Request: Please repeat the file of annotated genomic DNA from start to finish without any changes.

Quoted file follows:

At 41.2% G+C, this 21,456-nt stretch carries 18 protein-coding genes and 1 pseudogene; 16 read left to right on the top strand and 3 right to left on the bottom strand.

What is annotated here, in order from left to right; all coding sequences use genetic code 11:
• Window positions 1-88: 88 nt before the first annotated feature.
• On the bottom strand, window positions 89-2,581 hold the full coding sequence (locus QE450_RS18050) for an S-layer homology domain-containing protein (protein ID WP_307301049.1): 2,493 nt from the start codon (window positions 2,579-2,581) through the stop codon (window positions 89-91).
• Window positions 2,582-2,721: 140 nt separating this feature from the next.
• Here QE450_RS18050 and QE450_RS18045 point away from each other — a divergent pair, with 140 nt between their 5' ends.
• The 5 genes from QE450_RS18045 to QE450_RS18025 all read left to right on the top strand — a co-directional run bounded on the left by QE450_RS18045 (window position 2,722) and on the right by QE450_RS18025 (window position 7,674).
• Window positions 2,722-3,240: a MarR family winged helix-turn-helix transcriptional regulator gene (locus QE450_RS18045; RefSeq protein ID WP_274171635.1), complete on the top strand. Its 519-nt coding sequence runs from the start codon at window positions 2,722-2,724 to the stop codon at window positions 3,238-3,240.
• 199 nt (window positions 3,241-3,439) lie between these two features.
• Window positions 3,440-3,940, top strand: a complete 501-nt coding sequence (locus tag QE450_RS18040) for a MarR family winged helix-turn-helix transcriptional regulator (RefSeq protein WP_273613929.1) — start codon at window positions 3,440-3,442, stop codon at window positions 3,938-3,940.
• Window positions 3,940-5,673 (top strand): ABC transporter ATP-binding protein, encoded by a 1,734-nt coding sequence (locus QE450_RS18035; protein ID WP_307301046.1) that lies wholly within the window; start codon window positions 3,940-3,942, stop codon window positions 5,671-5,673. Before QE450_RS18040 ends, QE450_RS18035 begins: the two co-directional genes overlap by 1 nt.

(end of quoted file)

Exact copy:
At 41.2% G+C, this 21,456-nt stretch carries 18 protein-coding genes and 1 pseudogene; 16 read left to right on the top strand and 3 right to left on the bottom strand.

What is annotated here, in order from left to right; all coding sequences use genetic code 11:
• Window positions 1-88: 88 nt before the first annotated feature.
• On the bottom strand, window positions 89-2,581 hold the full coding sequence (locus QE450_RS18050) for an S-layer homology domain-containing protein (protein ID WP_307301049.1): 2,493 nt from the start codon (window positions 2,579-2,581) through the stop codon (window positions 89-91).
• Window positions 2,582-2,721: 140 nt separating this feature from the next.
• Here QE450_RS18050 and QE450_RS18045 point away from each other — a divergent pair, with 140 nt between their 5' ends.
• The 5 genes from QE450_RS18045 to QE450_RS18025 all read left to right on the top strand — a co-directional run bounded on the left by QE450_RS18045 (window position 2,722) and on the right by QE450_RS18025 (window position 7,674).
• Window positions 2,722-3,240: a MarR family winged helix-turn-helix transcriptional regulator gene (locus QE450_RS18045; RefSeq protein ID WP_274171635.1), complete on the top strand. Its 519-nt coding sequence runs from the start codon at window positions 2,722-2,724 to the stop codon at window positions 3,238-3,240.
• 199 nt (window positions 3,241-3,439) lie between these two features.
• Window positions 3,440-3,940, top strand: a complete 501-nt coding sequence (locus tag QE450_RS18040) for a MarR family winged helix-turn-helix transcriptional regulator (RefSeq protein WP_273613929.1) — start codon at window positions 3,440-3,442, stop codon at window positions 3,938-3,940.
• Window positions 3,940-5,673 (top strand): ABC transporter ATP-binding protein, encoded by a 1,734-nt coding sequence (locus QE450_RS18035; protein ID WP_307301046.1) that lies wholly within the window; start codon window positions 3,940-3,942, stop codon window positions 5,671-5,673. Before QE450_RS18040 ends, QE450_RS18035 begins: the two co-directional genes overlap by 1 nt.